We leave the floor to Elsa Bembaron, journalist for Le Figaro since 1997, whom we were fortunate enough to meet earlier this year in order to discuss her book – “Ce pot de fleurs est un robot”[1] (L’Archipel). Who else than this tech expert for mainstream media, who has been covering the subject of technologies for over 10 years for Le Figaro, could assemble in a single book so many examples of what tech has to offer? She agreed to answer our questions.

As a matter of introduction, could you tell us how this book was conceived and why you chose this perspective?

The idea first came from the editor, who gave me an opportunity to exploit the data I compile every day for my job as a journalist at Le Figaro. But it also stemmed from the will to address a need in the field, by listing all the existing innovations in a manner of breviary. This book aims at describing the infamous Digital Revolution to everyone – how it impacts our lives and deeply alters our daily routines. Most of all, I wanted to show how all sectors are affected by it, from health and education to transportation and individual homes. My goal was to explain these changes to allow readers to go from a position of mere onlookers to really understanding them.

What fuels your optimism towards Revolution 4.0?

I am a true optimist and I sincerely think that things will get better through innovation. The problem is that we lost our ability to marvel at what technology has to offer. If we take a step back, however, we can see that our world is just as modern as a science-fiction novel. The leap forward has been incredible. We only have to look at the medical field: AI and algorithms allow us to detect issues that used to go under the radar, and it is brilliant! Of course, mechanization axes jobs, but many new ones are created as a direct consequence of its implementation, as well as some wonderful opportunities. In my views, it always pays to look at the glass as half-full rather than half-empty.


In your book, you raise the question of digital knowledge and the risk for our society to be divided between those who have perfectly mastered technology a those who merely use it. Why is it so important?

It is capital, because we have a choice to make between remaining a passive technology user or becoming an active one. The first are letting techs dictate their usage and the consequences they have on their own lives. The second look to understanding the mechanisms behind those uses and be in control of them. It is only by mastering the tools that we will make useful progress, create developer jobs and a new array of services that entails, as well as find entrepreneurs ready to support this boom. It is everybody’s responsibility to avoid choices to be dictated to them, but collectively, we must also ensure that technology follows the right path. The first step lies in educating our children – instead of merely letting them use a connected device to watch some video on YouTube, we must teach them to see the mechanics that underpin these devices and teach them to code.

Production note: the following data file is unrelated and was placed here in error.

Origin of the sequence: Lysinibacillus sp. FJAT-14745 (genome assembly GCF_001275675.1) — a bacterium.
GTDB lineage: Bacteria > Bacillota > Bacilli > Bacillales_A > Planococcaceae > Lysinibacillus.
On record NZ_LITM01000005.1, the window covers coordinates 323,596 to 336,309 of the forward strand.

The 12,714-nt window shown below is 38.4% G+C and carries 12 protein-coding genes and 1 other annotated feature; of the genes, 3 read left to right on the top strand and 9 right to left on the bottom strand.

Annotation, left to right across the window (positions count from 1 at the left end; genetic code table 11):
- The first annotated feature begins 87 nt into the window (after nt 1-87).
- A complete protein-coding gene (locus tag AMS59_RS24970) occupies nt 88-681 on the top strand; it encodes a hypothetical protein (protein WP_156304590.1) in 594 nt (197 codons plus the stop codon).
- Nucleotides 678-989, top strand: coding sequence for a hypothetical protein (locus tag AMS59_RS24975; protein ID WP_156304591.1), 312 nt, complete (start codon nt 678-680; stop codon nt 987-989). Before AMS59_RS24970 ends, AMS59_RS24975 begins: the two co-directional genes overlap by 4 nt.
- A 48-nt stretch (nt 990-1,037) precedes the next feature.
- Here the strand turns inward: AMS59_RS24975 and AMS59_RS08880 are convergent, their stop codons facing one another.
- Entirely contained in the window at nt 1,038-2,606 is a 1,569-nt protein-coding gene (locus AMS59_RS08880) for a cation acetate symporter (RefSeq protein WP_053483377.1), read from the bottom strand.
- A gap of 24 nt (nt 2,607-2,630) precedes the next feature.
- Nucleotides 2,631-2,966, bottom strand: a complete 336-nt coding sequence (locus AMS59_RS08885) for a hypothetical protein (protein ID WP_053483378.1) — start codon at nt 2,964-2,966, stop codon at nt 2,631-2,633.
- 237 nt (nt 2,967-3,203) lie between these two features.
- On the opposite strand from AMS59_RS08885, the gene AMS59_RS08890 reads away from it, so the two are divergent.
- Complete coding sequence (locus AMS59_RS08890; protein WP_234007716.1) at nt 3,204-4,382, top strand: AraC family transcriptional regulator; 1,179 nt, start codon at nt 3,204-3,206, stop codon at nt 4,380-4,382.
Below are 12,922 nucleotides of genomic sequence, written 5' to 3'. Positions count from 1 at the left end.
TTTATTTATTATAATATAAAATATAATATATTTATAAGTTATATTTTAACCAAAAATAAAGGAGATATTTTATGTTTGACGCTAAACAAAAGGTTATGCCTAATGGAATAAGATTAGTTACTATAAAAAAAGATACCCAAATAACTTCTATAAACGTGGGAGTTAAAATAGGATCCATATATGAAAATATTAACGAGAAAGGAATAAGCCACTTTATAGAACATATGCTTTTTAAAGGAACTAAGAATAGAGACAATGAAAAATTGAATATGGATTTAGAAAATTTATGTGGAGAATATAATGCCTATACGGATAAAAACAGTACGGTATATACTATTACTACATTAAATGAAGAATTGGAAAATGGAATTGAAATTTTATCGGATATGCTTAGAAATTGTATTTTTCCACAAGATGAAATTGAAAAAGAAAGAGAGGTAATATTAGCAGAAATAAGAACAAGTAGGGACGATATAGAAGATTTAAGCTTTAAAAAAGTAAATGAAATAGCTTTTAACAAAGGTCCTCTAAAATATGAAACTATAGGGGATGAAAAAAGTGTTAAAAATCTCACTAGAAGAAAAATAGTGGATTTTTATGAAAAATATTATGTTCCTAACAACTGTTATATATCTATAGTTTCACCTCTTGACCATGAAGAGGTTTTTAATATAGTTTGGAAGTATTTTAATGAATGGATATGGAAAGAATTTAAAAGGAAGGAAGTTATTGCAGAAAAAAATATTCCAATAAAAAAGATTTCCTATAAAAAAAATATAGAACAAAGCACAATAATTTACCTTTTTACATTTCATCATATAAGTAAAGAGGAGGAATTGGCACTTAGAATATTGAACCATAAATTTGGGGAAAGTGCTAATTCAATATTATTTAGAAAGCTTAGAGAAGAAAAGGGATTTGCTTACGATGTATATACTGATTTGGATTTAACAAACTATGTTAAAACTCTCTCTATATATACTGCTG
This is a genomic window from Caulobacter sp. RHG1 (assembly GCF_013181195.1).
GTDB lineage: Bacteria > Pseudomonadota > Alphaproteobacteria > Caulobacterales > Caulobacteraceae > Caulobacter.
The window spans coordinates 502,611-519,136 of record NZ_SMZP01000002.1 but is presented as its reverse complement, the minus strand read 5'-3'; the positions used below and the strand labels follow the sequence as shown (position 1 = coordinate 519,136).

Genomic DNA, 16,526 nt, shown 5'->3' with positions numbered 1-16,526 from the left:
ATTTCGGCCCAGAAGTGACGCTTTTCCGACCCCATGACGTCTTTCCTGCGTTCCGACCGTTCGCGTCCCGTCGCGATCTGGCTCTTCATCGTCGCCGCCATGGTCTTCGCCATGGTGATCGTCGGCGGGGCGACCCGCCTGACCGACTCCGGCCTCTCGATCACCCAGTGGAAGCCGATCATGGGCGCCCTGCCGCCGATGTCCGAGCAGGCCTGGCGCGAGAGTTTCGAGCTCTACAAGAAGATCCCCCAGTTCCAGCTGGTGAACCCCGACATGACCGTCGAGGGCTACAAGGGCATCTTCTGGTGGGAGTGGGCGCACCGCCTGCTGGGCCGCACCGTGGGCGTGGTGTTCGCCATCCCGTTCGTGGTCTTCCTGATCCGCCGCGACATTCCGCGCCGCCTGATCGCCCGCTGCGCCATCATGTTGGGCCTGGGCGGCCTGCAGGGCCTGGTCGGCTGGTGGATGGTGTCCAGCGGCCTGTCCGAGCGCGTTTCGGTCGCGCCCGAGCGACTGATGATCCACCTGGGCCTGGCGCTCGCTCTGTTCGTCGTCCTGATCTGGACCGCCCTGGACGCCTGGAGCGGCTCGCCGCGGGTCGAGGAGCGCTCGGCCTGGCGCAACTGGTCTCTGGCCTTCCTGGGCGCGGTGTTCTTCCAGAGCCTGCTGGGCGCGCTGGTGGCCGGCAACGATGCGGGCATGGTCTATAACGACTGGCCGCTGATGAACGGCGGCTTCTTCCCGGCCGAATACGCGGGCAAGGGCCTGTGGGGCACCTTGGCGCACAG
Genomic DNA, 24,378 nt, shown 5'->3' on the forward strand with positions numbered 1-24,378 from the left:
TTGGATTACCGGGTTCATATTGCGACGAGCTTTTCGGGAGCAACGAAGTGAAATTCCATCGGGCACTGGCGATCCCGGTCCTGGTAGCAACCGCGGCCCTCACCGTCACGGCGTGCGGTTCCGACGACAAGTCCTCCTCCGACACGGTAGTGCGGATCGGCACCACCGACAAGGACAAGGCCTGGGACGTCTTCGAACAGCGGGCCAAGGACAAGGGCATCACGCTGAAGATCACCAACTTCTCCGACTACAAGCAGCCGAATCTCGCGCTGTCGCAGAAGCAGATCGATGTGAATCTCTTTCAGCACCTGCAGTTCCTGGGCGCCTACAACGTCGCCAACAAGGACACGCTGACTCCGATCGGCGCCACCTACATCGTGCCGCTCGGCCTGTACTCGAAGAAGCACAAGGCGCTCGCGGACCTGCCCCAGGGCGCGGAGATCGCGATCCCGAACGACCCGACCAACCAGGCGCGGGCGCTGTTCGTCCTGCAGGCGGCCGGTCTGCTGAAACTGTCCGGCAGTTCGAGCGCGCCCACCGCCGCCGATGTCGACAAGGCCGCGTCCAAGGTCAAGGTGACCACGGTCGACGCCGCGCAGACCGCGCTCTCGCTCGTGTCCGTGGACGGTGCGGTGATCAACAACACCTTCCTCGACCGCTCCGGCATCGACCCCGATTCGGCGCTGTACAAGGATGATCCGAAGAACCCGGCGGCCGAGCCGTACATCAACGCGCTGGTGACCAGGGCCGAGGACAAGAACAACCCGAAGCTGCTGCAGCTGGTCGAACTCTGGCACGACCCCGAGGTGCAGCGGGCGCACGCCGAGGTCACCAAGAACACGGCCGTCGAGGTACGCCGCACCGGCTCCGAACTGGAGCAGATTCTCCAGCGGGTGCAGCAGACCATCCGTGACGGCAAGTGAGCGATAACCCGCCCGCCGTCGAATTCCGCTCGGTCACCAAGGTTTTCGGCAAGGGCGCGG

You chose to mention AIs (plural), rather than AI (singular), could you explain why?

Because nowadays, AI is not transversal. There are several AIs, each one specific to one field. This over-specialisation allows us to push the boundaries of knowledge, but not to be transversal, as opposed to the workings of the human brain, which can be gifted in oncology, driving a car, and choosing a programme to watch on Netflix. There are still too many silos, hence the plural.

In most people’s minds, technology is often associated with Big Brother and the lack of respect for personal data. What are your thoughts on this topic, which is often mentioned in your book?

Regarding personal data, it is all a question of perspective: in France, data use is often seen as an infringement on privacy, whereas in China, it is better tolerated, and even considered as beneficial. From a French perspective, the way China uses its citizens’ personal data is regarded as abusive. On this subject, the 2019 demonstrations in Hong-Kong were the most revealing example of individual automated surveillance, including tracking demonstrators via their banking cards. To counter this freedom-threatening use of high-tech, Hong-Kongese chose to go low-tech, including by wearing integral face make-up to deceive a facial recognition software or by creating physical money pots to allow demonstrators to buy food without having to use their cards.

How can GDPR impact future events?

GDPR is a huge European step forward in favour of personal data protection. California drew inspiration from it to implement a diluted version of this regulation at the end of 2019. The underlying idea behind GDPR is to keep data confidential, but also to transfer them from one service to another while still building on their value. For example, Netflix users who wish to cancel their subscription to use a rival streaming service should be able to recover their data and use them for this new service, thus keeping their preferences and habits – as for phone number portability. Again, the main objective for today’s users is to understand how their data is used to be able to make an informed decision.


Interview by Elodie Buch

[1] Elsa Bembaron, “Ce pot de fleurs est un robot”, L’Archipel editions, 2020
Literally: “This flower pot is a robot”